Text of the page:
The March low was a 9-Month Cycle trough. The next subordinate cycle within the 9-Month Cycle is the 20-Week Cycle – there are two of them in a 9-Month Cycle. It appears that the market is now in the process of cresting in preparation for a decline into the next 20-Week Cycle trough, which is projected to arrive at the end of this month.

It is important to understand that you cannot set your watch by cycle projections, and we cannot know precisely what kind of price pattern will emerge, but cycle projections provide an intuitive framework for interpreting market action. For now I think we should be looking for a down thrust that may ultimately prove to be the current 20-Week Cycle trough. It could have happened already, or it may not happen for several weeks, but we are in the "window".

What I think may happen is that a decline in the next few weeks will break down through the support at the bottom of the consolidation range, leading very quickly to the cycle trough. Such a breakdown would likely prove to be a bear trap because of the likelihood of an upside reversal out of that trough as the next 20-Week Cycle begins.

Bottom Line: Please understand that this is just an educated guess, but a guess nonetheless. There are many other ways this could play out, but my main point is to emphasize that the next 20-Week Cycle trough is more likely to be a buying opportunity than the beginning of a serious decline. I'm not suggesting that you try to pick the bottom, just be alert for the possibility and use your standard entry techniques.

by Tom Bowley | InvestEd Central

The U.S. Dollar Index is approaching levels not seen since 1992. The reasons are fairly obvious. Global interest rates are on the rise and our own interest rates have been on hold for 8 straight meetings. As foreign interest rates rise, foreign currencies generally strengthen, weakening the US dollar on a relative basis. The Fed could act to raise our rates and strengthen the dollar, but we don't see that occurring - at least not at this time.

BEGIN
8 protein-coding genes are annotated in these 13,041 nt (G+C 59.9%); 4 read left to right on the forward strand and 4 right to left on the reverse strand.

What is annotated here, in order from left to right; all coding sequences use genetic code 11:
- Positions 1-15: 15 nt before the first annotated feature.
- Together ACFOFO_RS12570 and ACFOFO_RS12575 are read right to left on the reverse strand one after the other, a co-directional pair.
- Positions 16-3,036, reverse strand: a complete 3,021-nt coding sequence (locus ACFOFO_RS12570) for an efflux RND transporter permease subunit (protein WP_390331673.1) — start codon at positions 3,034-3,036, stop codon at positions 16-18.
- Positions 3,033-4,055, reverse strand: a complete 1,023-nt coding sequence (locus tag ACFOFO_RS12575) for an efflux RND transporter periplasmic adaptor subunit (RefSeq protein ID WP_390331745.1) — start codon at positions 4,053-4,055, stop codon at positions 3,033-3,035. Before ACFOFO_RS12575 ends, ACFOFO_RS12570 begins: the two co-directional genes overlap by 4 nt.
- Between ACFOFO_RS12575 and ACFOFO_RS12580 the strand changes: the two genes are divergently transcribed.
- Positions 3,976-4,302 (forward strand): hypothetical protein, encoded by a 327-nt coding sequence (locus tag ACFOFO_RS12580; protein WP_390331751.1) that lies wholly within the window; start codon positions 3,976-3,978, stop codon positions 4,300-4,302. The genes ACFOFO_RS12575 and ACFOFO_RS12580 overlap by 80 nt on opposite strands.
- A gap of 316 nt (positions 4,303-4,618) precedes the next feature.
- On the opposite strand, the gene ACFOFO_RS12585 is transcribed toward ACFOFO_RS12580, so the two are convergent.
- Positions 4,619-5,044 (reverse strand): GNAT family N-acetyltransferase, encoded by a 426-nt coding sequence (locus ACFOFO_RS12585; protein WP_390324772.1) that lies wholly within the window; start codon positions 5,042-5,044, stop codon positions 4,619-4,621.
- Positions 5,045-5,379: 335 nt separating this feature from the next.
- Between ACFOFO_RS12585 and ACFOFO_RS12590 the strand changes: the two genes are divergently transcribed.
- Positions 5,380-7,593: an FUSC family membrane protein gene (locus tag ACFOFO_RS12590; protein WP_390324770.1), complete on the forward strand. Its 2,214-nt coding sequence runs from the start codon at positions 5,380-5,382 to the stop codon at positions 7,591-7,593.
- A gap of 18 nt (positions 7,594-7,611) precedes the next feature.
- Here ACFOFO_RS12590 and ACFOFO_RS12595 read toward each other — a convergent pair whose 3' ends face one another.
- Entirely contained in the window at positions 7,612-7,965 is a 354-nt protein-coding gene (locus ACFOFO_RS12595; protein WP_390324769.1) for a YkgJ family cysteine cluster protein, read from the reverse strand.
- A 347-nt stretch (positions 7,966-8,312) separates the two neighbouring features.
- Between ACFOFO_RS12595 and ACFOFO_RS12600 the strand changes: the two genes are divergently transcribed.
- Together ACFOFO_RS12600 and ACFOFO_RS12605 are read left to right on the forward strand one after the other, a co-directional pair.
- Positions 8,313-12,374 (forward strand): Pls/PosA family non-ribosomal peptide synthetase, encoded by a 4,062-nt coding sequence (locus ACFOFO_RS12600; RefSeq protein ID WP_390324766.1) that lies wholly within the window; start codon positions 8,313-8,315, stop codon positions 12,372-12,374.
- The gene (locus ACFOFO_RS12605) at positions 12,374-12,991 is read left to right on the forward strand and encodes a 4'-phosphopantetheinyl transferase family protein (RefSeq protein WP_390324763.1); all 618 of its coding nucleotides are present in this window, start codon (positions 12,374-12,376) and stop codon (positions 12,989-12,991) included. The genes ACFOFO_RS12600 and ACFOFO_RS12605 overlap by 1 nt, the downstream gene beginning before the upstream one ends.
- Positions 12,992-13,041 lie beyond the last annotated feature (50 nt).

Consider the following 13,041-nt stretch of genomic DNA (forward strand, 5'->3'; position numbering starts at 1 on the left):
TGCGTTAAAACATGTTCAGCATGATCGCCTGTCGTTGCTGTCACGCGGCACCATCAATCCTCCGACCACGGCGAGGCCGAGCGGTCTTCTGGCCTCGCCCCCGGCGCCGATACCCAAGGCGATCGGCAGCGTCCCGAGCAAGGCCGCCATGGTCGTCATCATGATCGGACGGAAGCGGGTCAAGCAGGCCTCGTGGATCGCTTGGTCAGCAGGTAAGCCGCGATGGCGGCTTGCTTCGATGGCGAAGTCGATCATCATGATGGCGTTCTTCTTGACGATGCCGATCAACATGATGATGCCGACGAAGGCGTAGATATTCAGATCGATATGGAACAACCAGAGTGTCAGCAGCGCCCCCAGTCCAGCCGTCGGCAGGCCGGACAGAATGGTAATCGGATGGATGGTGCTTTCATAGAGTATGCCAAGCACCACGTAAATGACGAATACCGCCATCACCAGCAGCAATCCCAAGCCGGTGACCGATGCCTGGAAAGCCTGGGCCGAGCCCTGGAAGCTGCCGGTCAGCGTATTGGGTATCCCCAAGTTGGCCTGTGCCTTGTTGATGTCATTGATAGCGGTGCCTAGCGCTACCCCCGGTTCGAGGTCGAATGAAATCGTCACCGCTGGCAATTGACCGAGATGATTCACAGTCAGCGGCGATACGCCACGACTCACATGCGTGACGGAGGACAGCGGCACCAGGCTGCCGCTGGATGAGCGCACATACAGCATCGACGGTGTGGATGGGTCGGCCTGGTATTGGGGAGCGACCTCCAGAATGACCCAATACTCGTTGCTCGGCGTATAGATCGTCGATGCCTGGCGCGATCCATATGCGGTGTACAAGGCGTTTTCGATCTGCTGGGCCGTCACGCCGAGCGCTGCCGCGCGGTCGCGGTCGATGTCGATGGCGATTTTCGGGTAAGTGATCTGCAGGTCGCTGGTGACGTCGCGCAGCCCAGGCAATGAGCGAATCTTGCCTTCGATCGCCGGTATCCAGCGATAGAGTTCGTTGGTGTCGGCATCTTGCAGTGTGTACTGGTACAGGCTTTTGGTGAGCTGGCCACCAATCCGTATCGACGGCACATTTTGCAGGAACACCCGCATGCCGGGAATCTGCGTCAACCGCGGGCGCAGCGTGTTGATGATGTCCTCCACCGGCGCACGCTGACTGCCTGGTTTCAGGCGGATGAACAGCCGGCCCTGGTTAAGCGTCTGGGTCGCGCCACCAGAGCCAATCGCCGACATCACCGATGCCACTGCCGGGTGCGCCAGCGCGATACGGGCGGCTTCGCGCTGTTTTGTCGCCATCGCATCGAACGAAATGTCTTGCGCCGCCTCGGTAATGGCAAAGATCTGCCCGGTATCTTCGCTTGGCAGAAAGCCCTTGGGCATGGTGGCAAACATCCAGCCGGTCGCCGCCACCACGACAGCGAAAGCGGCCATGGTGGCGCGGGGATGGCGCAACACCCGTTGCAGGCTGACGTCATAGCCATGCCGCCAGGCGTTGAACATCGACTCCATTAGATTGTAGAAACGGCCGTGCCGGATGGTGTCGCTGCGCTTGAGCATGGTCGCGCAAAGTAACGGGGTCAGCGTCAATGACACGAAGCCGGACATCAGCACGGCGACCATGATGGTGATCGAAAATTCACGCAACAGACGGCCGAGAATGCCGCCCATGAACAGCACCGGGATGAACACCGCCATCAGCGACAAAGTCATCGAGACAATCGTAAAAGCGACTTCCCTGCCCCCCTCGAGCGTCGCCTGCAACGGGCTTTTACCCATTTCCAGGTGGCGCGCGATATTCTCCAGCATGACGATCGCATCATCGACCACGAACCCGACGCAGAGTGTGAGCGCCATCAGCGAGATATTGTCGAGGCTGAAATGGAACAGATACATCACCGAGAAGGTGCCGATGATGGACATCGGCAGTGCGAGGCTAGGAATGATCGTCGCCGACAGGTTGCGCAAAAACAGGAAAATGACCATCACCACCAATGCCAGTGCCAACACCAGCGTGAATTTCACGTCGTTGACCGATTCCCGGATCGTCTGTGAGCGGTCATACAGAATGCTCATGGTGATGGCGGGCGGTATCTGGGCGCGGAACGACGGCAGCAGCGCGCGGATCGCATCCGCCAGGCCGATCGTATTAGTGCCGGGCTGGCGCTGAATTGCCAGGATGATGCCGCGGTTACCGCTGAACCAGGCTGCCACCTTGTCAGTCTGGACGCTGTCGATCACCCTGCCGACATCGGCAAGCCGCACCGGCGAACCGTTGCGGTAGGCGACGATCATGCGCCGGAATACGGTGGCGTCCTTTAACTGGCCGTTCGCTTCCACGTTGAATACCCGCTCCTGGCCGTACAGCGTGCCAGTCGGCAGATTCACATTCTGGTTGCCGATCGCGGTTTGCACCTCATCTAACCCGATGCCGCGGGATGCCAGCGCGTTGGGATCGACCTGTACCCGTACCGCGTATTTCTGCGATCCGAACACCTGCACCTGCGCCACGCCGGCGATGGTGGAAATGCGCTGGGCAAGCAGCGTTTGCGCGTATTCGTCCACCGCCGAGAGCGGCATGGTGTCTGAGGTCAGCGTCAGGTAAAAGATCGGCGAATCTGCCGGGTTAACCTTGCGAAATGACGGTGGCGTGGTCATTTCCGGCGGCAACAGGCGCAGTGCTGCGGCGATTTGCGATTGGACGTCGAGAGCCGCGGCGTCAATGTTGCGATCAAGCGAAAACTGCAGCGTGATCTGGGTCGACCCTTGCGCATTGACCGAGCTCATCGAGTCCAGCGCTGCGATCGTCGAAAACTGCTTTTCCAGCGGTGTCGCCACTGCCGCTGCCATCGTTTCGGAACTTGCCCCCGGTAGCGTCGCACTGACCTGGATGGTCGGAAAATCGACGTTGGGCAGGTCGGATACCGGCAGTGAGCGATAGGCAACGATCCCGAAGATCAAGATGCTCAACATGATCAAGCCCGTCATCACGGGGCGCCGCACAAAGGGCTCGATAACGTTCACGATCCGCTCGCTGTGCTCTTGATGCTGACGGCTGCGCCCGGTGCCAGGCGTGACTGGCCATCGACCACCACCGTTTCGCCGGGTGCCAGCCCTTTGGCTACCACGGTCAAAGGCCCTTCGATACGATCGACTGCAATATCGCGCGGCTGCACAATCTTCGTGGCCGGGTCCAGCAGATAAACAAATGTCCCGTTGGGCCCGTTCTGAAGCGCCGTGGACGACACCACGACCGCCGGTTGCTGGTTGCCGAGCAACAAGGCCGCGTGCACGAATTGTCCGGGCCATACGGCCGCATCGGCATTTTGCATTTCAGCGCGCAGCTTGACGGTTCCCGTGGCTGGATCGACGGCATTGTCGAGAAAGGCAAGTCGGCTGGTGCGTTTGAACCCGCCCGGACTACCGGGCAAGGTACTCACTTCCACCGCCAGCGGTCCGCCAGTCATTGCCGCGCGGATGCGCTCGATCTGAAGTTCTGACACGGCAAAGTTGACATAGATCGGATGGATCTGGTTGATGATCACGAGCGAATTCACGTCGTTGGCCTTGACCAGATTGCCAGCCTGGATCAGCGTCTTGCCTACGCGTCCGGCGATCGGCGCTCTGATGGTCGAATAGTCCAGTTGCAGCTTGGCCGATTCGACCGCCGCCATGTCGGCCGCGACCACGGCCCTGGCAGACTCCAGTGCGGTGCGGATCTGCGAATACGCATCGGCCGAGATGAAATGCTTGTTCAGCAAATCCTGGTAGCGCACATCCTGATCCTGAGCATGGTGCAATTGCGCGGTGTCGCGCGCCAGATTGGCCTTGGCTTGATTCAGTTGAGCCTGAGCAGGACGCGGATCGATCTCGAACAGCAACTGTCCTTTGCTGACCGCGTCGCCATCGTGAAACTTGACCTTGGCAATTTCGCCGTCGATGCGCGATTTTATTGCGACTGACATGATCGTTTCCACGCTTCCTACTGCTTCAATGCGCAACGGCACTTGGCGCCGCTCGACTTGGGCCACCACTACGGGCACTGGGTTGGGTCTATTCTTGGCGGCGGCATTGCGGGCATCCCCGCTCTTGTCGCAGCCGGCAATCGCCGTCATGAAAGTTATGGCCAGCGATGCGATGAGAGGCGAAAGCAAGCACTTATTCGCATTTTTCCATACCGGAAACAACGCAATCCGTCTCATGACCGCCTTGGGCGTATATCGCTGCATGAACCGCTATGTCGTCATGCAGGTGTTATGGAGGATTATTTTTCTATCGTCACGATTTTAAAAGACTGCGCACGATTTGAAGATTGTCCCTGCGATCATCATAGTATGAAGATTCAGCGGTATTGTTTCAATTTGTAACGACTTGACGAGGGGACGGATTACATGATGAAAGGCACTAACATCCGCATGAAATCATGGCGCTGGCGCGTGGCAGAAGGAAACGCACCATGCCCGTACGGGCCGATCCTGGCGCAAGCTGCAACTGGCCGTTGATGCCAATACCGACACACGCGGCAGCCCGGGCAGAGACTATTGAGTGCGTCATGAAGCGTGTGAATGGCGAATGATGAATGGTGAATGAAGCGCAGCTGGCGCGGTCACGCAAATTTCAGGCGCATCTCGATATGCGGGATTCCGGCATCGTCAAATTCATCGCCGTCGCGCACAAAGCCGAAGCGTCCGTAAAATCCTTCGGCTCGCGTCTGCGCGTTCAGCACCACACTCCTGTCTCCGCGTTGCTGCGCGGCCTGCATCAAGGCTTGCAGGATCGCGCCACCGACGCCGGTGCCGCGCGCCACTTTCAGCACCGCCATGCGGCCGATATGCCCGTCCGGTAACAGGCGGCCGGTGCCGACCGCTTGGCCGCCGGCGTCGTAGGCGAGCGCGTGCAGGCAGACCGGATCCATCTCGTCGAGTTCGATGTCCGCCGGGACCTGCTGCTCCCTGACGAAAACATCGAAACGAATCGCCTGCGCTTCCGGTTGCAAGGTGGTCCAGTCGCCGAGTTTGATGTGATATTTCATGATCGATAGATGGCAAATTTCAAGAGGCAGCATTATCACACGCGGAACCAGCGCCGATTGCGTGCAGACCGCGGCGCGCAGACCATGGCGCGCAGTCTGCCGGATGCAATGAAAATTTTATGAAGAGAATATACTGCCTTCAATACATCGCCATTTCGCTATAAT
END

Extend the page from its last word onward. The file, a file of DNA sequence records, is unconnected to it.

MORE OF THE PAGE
Refer to Chart 1 below to see how the recent changes in Fed policy have affected the U.S. Dollar Index. The green arrow reflects the beginning of 13 interest rate increases that spanned two and one half years. The red arrow reflects the beginning of 17 interest rate decreases that spanned two years. The black arrow marks the beginning of a period of status quo, where interest rates have not budged.

In 2002, the U.S. Dollar Index began tumbling, and notice what happened to the Gold and Silver Index as shown in Chart 2. A weaker dollar will result in higher gold and silver prices. If the dollar continues depreciating, be sure to consider upping your exposure to the XAU.

If opportunity knocks, be prepared.

by Richard Rhodes | The Rhodes Report

In November-2006, we noted that if one previewed the NASDAQ Composite/S&P 500 Ratio, one would find a very well pronounced and bullish consolidation forming. Well, its been 3 ½ years and the consolidation is still forming; however, there are emerging technical signs that a major breakout is forthcoming – one that would see technology stocks move to the forefront of market leadership in a manner not seen since the October-2002 to January-2004 relative rally that took the ratio from 1.42 to 1.88. Moreover, the rally could well become explosive to the upside.

First, we would call attention to the nascent breakout above the 170-week moving average; in the past this has provided a fulcrum point for trend reversals. And perhaps this is the case at present given the breakout above this level is not yet sufficient to warrant an "all clear" siren; but – the 20-week stochastic is just now turning higher from oversold levels consistent with past rallies of at least 0.14. If this circumstance were to occur this time, then we would see the ratio breakout above the bullish consolidation's trendline resistance level and above the April-2006 level of 1.81... putting the ratio at its highest level since late-2003 or early-2004.

Finally, on further confirmation of this nascent breakout, our upside target guide using the October-2002 rally into January-2004 rally would be around 2.07, with the time within 12-18 months. .Thus, it would seem wise to trade this "pairs trade" using a long QQQQ/short SPY position. Or, if one believes the markets is headed higher from current levels or if one must be long for any stylistic reason – then perhaps selected outright long positions in technology are warranted. In any case... the unloved technology sector is poised to gain substantial sponsorship.